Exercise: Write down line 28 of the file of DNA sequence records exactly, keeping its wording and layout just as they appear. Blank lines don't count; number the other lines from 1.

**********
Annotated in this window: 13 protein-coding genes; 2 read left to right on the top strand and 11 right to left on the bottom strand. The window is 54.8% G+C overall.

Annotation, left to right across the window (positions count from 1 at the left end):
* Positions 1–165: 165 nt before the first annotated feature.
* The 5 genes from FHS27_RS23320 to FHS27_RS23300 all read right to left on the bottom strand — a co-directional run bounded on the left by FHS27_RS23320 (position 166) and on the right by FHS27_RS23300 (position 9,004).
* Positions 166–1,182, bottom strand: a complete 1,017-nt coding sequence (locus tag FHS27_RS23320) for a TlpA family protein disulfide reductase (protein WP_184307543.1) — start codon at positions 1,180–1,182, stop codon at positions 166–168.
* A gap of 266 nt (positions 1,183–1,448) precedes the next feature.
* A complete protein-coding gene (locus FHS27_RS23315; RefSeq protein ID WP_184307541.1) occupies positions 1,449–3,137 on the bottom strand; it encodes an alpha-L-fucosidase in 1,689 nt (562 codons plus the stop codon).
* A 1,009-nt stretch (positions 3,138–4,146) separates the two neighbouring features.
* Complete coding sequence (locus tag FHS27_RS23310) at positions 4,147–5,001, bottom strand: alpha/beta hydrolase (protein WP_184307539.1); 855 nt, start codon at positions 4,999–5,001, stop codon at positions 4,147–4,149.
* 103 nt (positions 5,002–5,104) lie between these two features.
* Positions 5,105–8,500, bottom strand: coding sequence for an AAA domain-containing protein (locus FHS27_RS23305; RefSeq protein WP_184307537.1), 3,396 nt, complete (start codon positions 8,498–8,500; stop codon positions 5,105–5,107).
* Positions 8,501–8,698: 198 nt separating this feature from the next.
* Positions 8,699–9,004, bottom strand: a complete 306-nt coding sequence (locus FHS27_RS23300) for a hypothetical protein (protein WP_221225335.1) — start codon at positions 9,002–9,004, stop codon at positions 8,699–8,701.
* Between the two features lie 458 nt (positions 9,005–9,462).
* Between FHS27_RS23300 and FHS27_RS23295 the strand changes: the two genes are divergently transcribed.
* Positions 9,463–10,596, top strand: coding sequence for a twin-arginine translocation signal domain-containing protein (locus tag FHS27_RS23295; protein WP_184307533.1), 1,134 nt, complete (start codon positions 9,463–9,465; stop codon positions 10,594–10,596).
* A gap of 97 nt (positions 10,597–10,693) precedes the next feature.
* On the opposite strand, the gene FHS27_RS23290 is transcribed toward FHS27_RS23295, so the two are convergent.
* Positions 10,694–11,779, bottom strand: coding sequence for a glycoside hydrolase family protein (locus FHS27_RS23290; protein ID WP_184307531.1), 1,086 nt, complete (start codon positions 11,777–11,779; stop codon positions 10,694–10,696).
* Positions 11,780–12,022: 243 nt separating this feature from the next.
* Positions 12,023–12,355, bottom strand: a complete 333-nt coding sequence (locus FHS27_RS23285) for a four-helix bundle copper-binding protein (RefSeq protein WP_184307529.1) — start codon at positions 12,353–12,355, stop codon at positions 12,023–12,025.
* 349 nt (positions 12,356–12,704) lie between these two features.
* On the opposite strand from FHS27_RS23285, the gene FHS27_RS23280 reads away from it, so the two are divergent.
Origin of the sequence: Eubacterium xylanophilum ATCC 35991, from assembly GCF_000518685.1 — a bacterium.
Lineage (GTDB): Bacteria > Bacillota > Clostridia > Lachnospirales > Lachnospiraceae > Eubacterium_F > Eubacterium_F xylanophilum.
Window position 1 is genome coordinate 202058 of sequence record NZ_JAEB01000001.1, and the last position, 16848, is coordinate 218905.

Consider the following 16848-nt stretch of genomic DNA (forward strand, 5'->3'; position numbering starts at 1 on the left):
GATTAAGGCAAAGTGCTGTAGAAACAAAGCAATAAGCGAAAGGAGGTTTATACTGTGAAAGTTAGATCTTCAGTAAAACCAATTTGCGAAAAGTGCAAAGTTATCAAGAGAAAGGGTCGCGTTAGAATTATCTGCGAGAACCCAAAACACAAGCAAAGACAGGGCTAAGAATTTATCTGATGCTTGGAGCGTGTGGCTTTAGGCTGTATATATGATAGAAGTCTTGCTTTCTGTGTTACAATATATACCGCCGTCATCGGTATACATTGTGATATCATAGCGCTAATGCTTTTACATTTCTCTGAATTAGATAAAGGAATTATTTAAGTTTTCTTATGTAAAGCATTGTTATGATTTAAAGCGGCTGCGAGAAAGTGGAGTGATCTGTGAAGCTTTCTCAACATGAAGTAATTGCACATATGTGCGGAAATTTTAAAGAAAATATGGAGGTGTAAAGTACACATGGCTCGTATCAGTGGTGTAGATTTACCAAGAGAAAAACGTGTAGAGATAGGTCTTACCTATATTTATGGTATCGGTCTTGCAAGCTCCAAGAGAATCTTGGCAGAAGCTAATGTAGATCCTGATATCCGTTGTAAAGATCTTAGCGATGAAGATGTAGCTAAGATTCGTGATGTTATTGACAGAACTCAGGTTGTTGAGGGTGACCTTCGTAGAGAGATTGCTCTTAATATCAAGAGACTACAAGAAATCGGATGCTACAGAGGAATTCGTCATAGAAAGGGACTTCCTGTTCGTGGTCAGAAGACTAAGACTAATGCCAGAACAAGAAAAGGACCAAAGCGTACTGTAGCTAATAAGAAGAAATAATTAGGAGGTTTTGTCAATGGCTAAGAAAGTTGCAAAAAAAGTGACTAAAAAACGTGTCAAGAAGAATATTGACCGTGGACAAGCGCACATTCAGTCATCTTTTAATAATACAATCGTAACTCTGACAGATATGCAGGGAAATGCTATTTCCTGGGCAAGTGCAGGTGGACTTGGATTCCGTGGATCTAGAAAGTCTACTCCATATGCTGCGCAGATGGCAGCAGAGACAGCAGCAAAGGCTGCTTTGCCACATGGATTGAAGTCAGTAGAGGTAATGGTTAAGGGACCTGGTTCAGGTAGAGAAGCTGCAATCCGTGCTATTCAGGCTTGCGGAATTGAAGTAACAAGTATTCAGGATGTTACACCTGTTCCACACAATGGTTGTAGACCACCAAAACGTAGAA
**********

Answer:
GATTAAGGCAAAGTGCTGTAGAAACAAAGCAATAAGCGAAAGGAGGTTTATACTGTGAAAGTTAGATCTTCAGTAAAACCAATTTGCGAAAAGTGCAAAGTTATCAAGAGAAAGGGTCGCGTTAGAATTATCTGCGAGAACCCAAAACACAAGCAAAGACAGGGCTAAGAATTTATCTGATGCTTGGAGCGTGTGGCTTTAGGCTGTATATATGATAGAAGTCTTGCTTTCTGTGTTACAATATATACCGCCGTCATCGGTATACATTGTGATATCATAGCGCTAATGCTTTTACATTTCTCTGAATTAGATAAAGGAATTATTTAAGTTTTCTTATGTAAAGCATTGTTATGATTTAAAGCGGCTGCGAGAAAGTGGAGTGATCTGTGAAGCTTTCTCAACATGAAGTAATTGCACATATGTGCGGAAATTTTAAAGAAAATATGGAGGTGTAAAGTACACATGGCTCGTATCAGTGGTGTAGATTTACCAAGAGAAAAACGTGTAGAGATAGGTCTTACCTATATTTATGGTATCGGTCTTGCAAGCTCCAAGAGAATCTTGGCAGAAGCTAATGTAGATCCTGATATCCGTTGTAAAGATCTTAGCGATGAAGATGTAGCTAAGATTCGTGATGTTATTGACAGAACTCAGGTTGTTGAGGGTGACCTTCGTAGAGAGATTGCTCTTAATATCAAGAGACTACAAGAAATCGGATGCTACAGAGGAATTCGTCATAGAAAGGGACTTCCTGTTCGTGGTCAGAAGACTAAGACTAATGCCAGAACAAGAAAAGGACCAAAGCGTACTGTAGCTAATAAGAAGAAATAATTAGGAGGTTTTGTCAATGGCTAAGAAAGTTGCAAAAAAAGTGACTAAAAAACGTGTCAAGAAGAATATTGACCGTGGACAAGCGCACATTCAGTCATCTTTTAATAATACAATCGTAACTCTGACAGATATGCAGGGAAATGCTATTTCCTGGGCAAGTGCAGGTGGACTTGGATTCCGTGGATCTAGAAAGTCTACTCCATATGCTGCGCAGATGGCAGCAGAGACAGCAGCAAAGGCTGCTTTGCCACATGGATTGAAGTCAGTAGAGGTAATGGTTAAGGGACCTGGTTCAGGTAGAGAAGCTGCAATCCGTGCTATTCAGGCTTGCGGAATTGAAGTAACAAGTATTCAGGATGTTACACCTGTTCCACACAATGGTTGTAGACCACCAAAACGTAGAA